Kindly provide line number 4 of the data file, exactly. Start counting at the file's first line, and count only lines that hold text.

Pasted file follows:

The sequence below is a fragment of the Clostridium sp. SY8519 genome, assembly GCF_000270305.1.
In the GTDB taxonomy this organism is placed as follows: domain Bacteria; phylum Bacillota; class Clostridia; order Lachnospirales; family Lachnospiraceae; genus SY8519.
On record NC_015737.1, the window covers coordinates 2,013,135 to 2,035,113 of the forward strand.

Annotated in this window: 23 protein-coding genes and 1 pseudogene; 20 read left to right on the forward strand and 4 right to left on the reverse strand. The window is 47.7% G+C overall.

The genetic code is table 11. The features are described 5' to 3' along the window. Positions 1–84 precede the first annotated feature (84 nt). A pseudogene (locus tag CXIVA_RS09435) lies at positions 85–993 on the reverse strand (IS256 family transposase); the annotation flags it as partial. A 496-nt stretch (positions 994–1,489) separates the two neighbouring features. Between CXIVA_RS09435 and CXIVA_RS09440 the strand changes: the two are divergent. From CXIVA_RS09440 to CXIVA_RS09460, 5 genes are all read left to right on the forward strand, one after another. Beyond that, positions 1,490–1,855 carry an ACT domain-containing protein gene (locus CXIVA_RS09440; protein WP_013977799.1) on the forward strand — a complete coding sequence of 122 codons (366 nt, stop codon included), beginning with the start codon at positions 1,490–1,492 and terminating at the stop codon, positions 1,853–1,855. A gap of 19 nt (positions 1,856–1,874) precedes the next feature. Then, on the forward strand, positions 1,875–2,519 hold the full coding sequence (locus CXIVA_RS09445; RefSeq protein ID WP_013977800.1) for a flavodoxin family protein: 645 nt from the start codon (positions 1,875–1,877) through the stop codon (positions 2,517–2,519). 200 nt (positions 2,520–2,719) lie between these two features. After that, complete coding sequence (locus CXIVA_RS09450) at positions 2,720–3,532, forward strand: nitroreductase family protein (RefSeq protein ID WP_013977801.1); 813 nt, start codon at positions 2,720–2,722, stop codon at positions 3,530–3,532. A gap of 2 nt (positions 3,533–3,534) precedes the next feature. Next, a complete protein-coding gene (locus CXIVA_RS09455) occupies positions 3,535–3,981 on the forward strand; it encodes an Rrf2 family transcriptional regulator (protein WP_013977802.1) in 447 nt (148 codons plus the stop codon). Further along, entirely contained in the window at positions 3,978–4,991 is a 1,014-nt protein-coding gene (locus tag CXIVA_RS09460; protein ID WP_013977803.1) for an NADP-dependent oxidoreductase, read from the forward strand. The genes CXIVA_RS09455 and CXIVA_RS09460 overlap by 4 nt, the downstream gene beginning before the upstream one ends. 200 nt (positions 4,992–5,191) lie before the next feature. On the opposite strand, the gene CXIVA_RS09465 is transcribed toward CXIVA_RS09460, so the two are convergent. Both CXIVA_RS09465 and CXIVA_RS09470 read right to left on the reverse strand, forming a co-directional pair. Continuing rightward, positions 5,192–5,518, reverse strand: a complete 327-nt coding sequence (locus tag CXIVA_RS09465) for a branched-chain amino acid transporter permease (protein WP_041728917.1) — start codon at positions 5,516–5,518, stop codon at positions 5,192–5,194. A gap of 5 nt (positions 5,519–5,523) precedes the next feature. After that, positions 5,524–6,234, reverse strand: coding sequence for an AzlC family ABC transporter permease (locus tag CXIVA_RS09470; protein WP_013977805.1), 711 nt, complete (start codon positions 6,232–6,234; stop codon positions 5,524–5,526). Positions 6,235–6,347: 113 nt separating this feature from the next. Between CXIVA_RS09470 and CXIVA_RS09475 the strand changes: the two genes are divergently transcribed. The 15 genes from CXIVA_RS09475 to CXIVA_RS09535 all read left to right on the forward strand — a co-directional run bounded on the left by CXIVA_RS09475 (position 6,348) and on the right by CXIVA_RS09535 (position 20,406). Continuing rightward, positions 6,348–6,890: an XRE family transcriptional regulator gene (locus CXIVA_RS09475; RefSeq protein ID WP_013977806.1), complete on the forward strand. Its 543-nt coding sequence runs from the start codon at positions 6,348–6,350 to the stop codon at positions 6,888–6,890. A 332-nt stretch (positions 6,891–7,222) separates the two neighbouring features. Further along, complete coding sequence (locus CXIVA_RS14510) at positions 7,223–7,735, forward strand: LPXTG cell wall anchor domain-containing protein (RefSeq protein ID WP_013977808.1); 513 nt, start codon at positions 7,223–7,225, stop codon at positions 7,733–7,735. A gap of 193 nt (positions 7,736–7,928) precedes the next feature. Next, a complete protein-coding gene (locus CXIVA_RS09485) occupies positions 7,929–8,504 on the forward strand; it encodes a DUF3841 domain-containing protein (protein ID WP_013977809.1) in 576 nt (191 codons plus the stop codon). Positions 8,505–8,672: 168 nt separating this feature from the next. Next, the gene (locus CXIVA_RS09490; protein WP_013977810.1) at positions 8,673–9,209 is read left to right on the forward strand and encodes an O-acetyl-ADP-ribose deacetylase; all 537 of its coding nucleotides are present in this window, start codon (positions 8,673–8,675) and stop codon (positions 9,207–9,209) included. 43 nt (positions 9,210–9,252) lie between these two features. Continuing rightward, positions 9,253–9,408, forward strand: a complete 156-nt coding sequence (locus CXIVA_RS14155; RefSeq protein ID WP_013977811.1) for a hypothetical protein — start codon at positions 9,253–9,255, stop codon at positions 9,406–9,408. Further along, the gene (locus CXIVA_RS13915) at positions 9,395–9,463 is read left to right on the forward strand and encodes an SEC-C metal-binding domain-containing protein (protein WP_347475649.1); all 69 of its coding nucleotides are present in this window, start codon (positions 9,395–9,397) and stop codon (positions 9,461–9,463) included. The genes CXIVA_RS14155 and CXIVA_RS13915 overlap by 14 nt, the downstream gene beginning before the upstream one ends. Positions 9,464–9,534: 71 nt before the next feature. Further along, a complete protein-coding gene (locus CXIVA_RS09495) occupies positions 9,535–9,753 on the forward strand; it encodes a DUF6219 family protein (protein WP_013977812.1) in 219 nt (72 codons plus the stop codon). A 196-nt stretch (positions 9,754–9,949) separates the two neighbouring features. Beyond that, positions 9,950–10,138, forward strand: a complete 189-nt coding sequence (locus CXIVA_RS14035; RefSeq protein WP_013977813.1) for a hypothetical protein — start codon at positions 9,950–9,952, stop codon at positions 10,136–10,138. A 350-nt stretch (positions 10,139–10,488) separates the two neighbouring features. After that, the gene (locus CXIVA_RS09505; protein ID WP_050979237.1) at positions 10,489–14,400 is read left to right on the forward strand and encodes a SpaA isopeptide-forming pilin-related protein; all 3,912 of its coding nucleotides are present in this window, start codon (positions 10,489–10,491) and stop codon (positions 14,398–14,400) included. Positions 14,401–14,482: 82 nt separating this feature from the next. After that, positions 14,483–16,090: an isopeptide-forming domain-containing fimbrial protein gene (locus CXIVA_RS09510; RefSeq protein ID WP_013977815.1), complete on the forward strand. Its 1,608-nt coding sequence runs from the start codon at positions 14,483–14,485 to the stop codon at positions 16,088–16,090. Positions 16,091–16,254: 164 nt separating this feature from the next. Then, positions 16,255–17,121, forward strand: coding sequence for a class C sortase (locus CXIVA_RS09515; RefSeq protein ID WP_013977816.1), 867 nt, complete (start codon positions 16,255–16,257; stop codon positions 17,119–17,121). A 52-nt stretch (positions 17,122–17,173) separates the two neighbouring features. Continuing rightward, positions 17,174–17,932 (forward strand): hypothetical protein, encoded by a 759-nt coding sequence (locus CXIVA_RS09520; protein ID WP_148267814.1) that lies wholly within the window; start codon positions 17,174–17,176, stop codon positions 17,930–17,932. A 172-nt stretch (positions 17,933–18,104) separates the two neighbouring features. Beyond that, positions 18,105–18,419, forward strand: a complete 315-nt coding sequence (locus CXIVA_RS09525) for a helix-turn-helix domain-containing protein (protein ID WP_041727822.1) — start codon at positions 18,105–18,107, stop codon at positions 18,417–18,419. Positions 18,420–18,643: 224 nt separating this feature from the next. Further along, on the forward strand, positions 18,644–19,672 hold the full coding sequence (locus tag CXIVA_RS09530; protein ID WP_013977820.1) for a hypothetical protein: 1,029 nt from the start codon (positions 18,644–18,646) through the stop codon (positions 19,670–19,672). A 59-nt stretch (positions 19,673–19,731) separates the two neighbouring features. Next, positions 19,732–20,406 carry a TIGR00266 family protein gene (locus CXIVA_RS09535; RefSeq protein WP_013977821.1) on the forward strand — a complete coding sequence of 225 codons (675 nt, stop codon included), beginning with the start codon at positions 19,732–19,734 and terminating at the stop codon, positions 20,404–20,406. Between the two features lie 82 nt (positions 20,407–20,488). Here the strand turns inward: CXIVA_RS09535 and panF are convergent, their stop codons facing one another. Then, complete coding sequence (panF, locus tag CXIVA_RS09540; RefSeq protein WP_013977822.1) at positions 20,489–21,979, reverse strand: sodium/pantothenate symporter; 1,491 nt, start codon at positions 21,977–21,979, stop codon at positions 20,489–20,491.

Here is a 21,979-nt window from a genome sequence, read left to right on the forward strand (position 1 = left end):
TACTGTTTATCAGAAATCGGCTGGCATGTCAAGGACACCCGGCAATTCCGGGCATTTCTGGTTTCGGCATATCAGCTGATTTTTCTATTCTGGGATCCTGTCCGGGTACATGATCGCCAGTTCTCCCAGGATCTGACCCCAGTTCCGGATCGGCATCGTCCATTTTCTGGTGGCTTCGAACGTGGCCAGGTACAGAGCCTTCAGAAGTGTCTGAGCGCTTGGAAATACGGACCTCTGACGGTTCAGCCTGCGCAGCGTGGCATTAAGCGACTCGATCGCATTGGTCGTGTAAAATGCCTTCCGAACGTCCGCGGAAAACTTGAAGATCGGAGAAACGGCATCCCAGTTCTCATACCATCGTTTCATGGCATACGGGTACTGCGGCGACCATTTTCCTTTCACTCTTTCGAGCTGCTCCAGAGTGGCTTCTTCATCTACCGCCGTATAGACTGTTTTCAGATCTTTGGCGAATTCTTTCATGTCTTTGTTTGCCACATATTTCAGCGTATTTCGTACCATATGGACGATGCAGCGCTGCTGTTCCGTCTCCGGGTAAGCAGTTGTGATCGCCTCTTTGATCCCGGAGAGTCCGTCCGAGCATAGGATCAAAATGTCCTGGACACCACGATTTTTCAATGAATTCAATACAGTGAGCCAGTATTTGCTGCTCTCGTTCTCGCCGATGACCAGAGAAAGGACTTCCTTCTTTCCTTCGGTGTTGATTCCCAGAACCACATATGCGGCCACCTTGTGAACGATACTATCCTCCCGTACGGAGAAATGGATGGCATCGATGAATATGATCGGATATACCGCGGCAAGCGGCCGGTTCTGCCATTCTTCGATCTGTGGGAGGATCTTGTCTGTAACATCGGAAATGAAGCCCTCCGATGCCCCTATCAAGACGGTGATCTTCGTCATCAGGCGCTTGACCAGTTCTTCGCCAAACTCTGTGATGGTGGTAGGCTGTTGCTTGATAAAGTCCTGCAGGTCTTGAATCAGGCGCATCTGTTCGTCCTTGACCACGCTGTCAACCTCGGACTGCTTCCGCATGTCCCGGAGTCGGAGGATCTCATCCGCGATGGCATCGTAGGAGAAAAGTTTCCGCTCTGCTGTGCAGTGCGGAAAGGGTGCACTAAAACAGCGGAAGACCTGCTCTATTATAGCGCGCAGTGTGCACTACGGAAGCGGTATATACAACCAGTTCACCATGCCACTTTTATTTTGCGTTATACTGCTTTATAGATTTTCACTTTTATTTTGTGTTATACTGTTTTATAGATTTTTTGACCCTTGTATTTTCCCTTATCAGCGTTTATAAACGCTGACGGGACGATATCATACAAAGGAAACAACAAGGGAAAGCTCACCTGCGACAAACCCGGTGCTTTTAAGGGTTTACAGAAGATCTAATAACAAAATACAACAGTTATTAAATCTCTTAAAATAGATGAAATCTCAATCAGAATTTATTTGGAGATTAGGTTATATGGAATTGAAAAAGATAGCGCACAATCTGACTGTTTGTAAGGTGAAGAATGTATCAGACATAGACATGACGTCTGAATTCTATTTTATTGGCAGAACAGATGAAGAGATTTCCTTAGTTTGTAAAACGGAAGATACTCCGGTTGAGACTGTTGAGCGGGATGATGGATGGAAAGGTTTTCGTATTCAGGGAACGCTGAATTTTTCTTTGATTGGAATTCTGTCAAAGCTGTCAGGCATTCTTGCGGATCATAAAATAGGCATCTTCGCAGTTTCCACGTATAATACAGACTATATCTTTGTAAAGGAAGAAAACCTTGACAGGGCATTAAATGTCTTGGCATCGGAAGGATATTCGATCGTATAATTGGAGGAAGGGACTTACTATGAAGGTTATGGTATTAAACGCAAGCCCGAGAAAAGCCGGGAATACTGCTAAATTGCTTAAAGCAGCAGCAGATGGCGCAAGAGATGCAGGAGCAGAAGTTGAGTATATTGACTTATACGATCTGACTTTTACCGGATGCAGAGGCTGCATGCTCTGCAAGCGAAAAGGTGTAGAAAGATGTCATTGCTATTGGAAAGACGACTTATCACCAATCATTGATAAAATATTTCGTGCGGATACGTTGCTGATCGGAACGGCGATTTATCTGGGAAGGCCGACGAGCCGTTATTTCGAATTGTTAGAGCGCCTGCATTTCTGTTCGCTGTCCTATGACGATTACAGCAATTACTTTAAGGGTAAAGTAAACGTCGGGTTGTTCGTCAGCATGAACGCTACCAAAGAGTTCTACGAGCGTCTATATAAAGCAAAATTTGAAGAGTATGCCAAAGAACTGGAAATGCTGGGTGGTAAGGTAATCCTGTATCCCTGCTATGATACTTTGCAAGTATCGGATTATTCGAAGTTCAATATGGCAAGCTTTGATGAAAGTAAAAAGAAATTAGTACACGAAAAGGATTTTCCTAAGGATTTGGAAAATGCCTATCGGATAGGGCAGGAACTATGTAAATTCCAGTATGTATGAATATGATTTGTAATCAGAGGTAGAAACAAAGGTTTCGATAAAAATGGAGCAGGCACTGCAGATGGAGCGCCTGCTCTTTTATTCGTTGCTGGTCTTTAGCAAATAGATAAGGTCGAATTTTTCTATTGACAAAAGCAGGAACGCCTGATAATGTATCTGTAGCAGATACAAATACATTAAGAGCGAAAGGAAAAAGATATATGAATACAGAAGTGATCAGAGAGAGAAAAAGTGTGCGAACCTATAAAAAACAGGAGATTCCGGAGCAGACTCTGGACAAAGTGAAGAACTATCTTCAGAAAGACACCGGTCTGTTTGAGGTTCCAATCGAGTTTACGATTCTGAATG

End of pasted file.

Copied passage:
Annotated in this window: 23 protein-coding genes and 1 pseudogene; 20 read left to right on the forward strand and 4 right to left on the reverse strand. The window is 47.7% G+C overall.